Using Resources for Localization

How to Create Default Resources

Put the application's default text in a file with the following location and name:

    res/values/strings.xml (required directory)

The text strings in res/values/strings.xml should use the default language, which is the language that you expect most of your application's users to speak.

The default resource set must also include any default drawables and layouts, and can include other types of resources such as animations.
    res/drawable/(required directory holding at least one graphic file, for the application's icon on Google Play)
    res/layout/ (required directory holding an XML file that defines the default layout)
    res/anim/ (required if you have any res/anim-<qualifiers> folders)
    res/xml/ (required if you have any res/xml-<qualifiers> folders)
    res/raw/ (required if you have any res/raw-<qualifiers> folders)

Tip: In your code, examine each reference to an Android resource. Make sure that a default resource is defined for each one. Also make sure that the default string file is complete: A localized string file can contain a subset of the strings, but the default string file must contain them all.

How to Create Alternative Resources

A large part of localizing an application is providing alternative text for different languages. In some cases you also provide alternative graphics, sounds, layouts, and other locale-specific resources.

An application can specify many res/<qualifiers>/ directories, each with different qualifiers. To create an alternative resource for a different locale, you use a qualifier that specifies a language or a language-region combination. (The name of a resource directory must conform to the naming scheme described in Providing Alternative Resources, or else your app cannot compile.)


Suppose that your application's default language is English. Suppose also that you want to localize all the text in your application to French, and most of the text in your application (everything except the application's title) to Japanese. In this case, you could create three alternative strings.xml files, each stored in a locale-specific resource directory:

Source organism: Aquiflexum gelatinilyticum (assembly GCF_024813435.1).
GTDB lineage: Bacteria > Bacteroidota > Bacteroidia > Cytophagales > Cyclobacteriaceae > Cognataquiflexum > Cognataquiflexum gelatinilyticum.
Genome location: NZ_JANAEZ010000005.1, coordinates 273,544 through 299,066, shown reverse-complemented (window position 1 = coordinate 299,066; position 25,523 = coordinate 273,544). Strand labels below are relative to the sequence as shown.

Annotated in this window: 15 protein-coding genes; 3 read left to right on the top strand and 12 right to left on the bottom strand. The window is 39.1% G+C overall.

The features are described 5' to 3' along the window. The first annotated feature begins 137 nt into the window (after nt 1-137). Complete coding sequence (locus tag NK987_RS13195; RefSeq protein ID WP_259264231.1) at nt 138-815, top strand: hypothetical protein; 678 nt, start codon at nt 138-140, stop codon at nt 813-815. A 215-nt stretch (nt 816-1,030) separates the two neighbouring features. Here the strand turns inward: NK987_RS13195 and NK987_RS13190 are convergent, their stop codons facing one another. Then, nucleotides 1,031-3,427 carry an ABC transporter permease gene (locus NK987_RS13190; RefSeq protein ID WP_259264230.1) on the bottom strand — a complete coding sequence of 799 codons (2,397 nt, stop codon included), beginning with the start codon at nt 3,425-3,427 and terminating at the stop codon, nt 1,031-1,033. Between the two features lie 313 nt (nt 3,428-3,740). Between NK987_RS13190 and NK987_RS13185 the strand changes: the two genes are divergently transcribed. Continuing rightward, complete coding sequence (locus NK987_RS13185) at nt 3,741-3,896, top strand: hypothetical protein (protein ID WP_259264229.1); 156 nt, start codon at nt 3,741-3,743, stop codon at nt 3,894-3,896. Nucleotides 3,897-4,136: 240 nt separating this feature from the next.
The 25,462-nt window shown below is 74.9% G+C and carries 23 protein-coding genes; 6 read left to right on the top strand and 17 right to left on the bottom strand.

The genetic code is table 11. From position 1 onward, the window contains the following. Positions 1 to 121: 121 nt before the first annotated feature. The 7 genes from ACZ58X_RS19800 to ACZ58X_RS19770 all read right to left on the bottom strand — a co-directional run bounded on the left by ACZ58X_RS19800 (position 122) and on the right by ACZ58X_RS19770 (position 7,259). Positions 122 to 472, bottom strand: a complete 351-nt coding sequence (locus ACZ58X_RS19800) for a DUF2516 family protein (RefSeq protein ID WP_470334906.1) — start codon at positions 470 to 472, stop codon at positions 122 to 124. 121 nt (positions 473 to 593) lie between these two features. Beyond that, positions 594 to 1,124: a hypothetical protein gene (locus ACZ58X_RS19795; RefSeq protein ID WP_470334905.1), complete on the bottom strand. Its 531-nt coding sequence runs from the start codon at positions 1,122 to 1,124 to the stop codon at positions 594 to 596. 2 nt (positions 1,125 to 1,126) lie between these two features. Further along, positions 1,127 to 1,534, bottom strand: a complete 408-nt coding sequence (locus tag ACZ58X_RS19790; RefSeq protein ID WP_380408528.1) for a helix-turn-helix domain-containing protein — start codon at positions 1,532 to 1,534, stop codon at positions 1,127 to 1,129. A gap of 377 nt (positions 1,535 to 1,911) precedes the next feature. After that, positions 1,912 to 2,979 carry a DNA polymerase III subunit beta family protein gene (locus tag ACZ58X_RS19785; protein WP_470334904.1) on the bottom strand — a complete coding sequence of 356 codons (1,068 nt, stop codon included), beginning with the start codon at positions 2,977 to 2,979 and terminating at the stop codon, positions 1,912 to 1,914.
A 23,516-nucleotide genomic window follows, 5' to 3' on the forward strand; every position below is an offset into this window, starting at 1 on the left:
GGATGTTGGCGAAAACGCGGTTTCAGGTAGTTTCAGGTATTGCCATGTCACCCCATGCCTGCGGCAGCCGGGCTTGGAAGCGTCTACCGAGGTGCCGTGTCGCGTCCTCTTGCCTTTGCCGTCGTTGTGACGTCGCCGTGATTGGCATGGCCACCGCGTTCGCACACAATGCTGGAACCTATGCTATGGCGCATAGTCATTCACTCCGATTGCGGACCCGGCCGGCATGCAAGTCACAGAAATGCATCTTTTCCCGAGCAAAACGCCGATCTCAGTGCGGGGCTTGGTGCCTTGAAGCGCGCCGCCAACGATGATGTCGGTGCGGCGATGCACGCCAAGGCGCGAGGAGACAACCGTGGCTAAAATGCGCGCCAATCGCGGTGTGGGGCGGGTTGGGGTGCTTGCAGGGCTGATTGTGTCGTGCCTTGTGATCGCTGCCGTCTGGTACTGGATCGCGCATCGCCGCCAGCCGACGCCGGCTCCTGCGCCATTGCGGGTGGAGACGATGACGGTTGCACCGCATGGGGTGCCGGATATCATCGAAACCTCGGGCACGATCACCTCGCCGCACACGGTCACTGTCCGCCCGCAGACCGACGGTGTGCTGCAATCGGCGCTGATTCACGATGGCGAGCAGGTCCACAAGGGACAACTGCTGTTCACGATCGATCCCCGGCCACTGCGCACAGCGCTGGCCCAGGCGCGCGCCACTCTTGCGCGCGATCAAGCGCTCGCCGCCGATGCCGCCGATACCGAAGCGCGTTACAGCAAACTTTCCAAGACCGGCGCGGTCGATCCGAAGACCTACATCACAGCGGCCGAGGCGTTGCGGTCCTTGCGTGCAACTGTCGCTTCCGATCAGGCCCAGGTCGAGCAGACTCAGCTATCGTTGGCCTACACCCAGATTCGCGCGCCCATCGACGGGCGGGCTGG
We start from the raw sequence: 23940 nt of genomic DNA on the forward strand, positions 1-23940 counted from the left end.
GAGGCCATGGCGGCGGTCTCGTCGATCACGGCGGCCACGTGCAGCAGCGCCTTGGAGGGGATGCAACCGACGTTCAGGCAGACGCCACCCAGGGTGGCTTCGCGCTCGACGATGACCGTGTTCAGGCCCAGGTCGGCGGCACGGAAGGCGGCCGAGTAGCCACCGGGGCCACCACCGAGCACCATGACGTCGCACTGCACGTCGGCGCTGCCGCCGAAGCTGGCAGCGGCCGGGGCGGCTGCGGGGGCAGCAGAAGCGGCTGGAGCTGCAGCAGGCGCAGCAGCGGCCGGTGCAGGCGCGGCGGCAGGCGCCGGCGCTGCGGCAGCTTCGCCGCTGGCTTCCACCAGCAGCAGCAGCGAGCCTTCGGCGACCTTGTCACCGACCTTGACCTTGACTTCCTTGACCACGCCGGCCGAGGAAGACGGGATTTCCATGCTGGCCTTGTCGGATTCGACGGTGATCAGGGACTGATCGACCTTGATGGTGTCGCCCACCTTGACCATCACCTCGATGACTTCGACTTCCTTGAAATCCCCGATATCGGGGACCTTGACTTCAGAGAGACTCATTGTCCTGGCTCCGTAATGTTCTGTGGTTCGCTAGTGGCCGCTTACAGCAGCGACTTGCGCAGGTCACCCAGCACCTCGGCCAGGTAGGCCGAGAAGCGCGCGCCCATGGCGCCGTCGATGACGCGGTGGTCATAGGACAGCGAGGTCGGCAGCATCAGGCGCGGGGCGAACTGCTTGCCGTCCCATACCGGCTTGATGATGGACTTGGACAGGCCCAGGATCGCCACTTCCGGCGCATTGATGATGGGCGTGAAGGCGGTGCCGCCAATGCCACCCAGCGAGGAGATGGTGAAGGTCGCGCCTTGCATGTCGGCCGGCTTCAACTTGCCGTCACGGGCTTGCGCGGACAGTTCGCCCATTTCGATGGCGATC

1. res/values/strings.xml
    Contains English text for all the strings that the application uses, including text for a string named title.
  2. res/values-fr/strings.xml
    Contain French text for all the strings, including title.
  3. res/values-ja/strings.xml
    Contain Japanese text for all the strings except title.

If your Java-based code refers to R.string.title, here is what happens at runtime:

Notice that if the device is set to Japanese, Android looks for title in the res/values-ja/strings.xml file. But because no such string is included in that file, Android falls back to the default, and loads title in English from the res/values/strings.xml file.

Which Resources Take Precedence?

If multiple resource files match a device's configuration, Android follows a set of rules in deciding which file to use. Among the qualifiers that can be specified in a resource directory name, locale almost always takes precedence.


Assume that an application includes a default set of graphics and two other sets of graphics, each optimized for a different device setup:

If the application runs on a device that is configured to use Japanese, Android loads graphics from res/drawable-ja/, even if the device happens to be one that expects input from a stylus and has a QVGA low-density screen in landscape orientation.